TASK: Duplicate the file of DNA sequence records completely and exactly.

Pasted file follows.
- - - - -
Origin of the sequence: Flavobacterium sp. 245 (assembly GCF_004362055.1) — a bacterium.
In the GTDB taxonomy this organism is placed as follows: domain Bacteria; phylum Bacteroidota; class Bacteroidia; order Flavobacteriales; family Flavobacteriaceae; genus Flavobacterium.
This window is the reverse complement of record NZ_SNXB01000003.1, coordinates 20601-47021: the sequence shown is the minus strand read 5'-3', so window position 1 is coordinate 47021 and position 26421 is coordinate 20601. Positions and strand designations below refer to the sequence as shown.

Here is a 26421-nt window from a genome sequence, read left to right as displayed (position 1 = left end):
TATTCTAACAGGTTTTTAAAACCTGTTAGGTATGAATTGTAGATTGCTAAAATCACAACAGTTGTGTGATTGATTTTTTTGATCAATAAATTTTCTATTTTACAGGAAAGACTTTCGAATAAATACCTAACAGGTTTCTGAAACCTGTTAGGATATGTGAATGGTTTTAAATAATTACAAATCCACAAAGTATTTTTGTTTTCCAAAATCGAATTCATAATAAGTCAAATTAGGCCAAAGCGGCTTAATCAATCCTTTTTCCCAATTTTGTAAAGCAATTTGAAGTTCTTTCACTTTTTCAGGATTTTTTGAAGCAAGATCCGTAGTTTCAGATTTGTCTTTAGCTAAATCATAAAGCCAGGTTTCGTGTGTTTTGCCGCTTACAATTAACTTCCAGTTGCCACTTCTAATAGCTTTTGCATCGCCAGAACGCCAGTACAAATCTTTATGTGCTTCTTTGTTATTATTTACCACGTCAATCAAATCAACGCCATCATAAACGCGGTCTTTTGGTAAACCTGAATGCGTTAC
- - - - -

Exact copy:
Origin of the sequence: Flavobacterium sp. 245 (assembly GCF_004362055.1) — a bacterium.
In the GTDB taxonomy this organism is placed as follows: domain Bacteria; phylum Bacteroidota; class Bacteroidia; order Flavobacteriales; family Flavobacteriaceae; genus Flavobacterium.
This window is the reverse complement of record NZ_SNXB01000003.1, coordinates 20601-47021: the sequence shown is the minus strand read 5'-3', so window position 1 is coordinate 47021 and position 26421 is coordinate 20601. Positions and strand designations below refer to the sequence as shown.

Here is a 26421-nt window from a genome sequence, read left to right as displayed (position 1 = left end):
TATTCTAACAGGTTTTTAAAACCTGTTAGGTATGAATTGTAGATTGCTAAAATCACAACAGTTGTGTGATTGATTTTTTTGATCAATAAATTTTCTATTTTACAGGAAAGACTTTCGAATAAATACCTAACAGGTTTCTGAAACCTGTTAGGATATGTGAATGGTTTTAAATAATTACAAATCCACAAAGTATTTTTGTTTTCCAAAATCGAATTCATAATAAGTCAAATTAGGCCAAAGCGGCTTAATCAATCCTTTTTCCCAATTTTGTAAAGCAATTTGAAGTTCTTTCACTTTTTCAGGATTTTTTGAAGCAAGATCCGTAGTTTCAGATTTGTCTTTAGCTAAATCATAAAGCCAGGTTTCGTGTGTTTTGCCGCTTACAATTAACTTCCAGTTGCCACTTCTAATAGCTTTTGCATCGCCAGAACGCCAGTACAAATCTTTATGTGCTTCTTTGTTATTATTTACCACGTCAATCAAATCAACGCCATCATAAACGCGGTCTTTTGGTAAACCTGAATGCGTTAC